Current M&A Trends and Implications

May 4th, 2015

Bank and thrift merger and acquisition strength continued in the first quarter of 2015, with transaction volume essentially the same as the first quarter of 2014. A notable trend was the continued strengthening of transaction pricing, with 2015 transaction multiples at the highest levels since 2008.

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Source: SNL Financial; transaction data through March 31, 2015

What is Driving Transactions?
Many of the factors driving the current M&A cycle have been well documented and remain largely unchanged—improving industry fundamentals, increased regulatory costs, net interest margin compression in a low rate environment, industry overcapacity, and economies of scale. While those themes have been playing out in various forms for several years, some additional themes are emerging that are significantly impacting the M&A environment:

The advantages of scale are translating to a significant currency premium. For years we have seen a significant correlation between size, operating performance and currency strength. Lately, that trend has become a significant currency advantage for institutions with greater than $1 billion in assets and resulted in smaller institutions being constrained in their ability to compete for acquisition partners because of a weaker valuation. The chart below details current price to book and price to earnings multiples for publicly traded banks and thrifts based on asset sizes.

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Source: SNL Financial; market data as of April 10, 2015

Net interest margin revenue challenges and uncertainty about the timing and magnitude of a Federal Reserve rate increase have placed pressure on bank stock performance. After recovering from the depths of the Great Recession, the banking industry experienced significant improvement in asset quality, capital levels, operating performance and earnings growth from 2011 to 2014. This translated to significant stock price performance, evidenced by banking stocks outperforming the overall market by nearly 30 percent on a cumulative basis during 2012 to 2014. However, beginning in early 2014, bank stocks have largely underperformed, mainly as a result of decelerating revenue and earnings growth and an uncertain outlook for Fed rate hikes. The result has been an alignment of buyers and sellers as buyers have utilized acquisitions to continue to increase revenues and sellers (smaller banks in particular) have concluded that a strategic partnership with a larger institution is the best method of delivering shareholder value.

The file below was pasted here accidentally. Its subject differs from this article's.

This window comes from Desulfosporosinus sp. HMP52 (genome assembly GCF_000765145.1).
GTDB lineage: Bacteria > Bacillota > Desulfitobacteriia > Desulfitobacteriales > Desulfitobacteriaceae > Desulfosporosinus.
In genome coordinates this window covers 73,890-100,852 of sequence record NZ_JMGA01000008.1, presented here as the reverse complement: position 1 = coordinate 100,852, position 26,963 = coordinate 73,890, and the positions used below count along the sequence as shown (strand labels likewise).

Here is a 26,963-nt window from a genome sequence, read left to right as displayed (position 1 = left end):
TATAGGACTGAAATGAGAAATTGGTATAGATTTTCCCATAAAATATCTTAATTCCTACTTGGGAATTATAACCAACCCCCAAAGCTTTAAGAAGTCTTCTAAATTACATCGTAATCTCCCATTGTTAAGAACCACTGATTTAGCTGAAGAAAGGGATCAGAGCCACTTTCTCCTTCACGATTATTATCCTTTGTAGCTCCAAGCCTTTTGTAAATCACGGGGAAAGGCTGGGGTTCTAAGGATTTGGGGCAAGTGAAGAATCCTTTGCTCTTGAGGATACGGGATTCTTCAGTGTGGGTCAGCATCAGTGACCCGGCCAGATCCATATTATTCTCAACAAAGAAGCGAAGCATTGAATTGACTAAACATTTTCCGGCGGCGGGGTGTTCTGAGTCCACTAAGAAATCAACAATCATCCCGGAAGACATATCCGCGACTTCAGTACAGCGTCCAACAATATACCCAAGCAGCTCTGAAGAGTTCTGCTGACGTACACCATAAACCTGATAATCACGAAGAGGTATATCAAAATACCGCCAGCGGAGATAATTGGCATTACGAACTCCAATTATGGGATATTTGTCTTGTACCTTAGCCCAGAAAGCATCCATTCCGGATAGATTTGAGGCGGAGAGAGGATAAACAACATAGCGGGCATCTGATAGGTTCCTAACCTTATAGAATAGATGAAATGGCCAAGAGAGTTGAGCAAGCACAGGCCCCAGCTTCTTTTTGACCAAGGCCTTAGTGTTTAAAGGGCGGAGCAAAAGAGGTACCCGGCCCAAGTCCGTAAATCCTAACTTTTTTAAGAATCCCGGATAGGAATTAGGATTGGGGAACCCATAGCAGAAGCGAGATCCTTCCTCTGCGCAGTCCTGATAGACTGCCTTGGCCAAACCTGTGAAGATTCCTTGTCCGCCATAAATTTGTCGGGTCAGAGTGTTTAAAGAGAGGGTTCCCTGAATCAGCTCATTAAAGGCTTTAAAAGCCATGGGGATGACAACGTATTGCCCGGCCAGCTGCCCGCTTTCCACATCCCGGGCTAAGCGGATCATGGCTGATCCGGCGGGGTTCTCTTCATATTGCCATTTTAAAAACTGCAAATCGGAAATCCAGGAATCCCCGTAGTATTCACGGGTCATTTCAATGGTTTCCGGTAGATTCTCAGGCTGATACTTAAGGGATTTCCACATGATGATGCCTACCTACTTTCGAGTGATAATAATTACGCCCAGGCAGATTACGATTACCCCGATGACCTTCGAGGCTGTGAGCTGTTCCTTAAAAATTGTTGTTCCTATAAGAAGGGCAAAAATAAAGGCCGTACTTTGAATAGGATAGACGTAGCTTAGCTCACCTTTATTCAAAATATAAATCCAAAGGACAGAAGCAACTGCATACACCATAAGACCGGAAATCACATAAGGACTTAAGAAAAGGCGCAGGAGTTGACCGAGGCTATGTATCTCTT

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Source: SNL Financial

Increasing M&A multiples have contributed to increased capital issuance. Increased transaction multiples is resulting in more goodwill creation, a higher likelihood of tangible book value dilution and a reduction in regulatory capital ratios. Acquirers are responding by issuing capital in what has been a favorable capital raising environment over the past several years due to a combination of strong price/earnings multiples and low interest rates. The banking industry has taken advantage of the favorable environment by issuing common and preferred equity and senior and subordinated debt. While some of the issuance has been focused on redeeming the government’s TARP/SBLF money, refinancing debt, and general corporate purposes, recent issuances have clearly been focused on merger activity. In reviewing offering documents, over half of issuers since the beginning of 2014 have indicated acquisition funding as a potential use of proceeds.

Conclusion
Merger and acquisition multiples have been increasing and 2015 will continue to be a favorable environment for M&A activity as the industry weighs the impact of potential rate increases and buyer and seller interests continue to align. Forward looking institutions have been raising capital to position themselves to be opportunistic buyers when strategic opportunities become available and sellers are taking advantage of a more favorable pricing environment.

twilson

Tom Wilson is a director of investment banking with the Hovde Group, LLC. He is based in Chicago and is responsible for strategic advisory assignments for banks and thrifts in the Midwest, including mergers and acquisitions and capital markets transactions.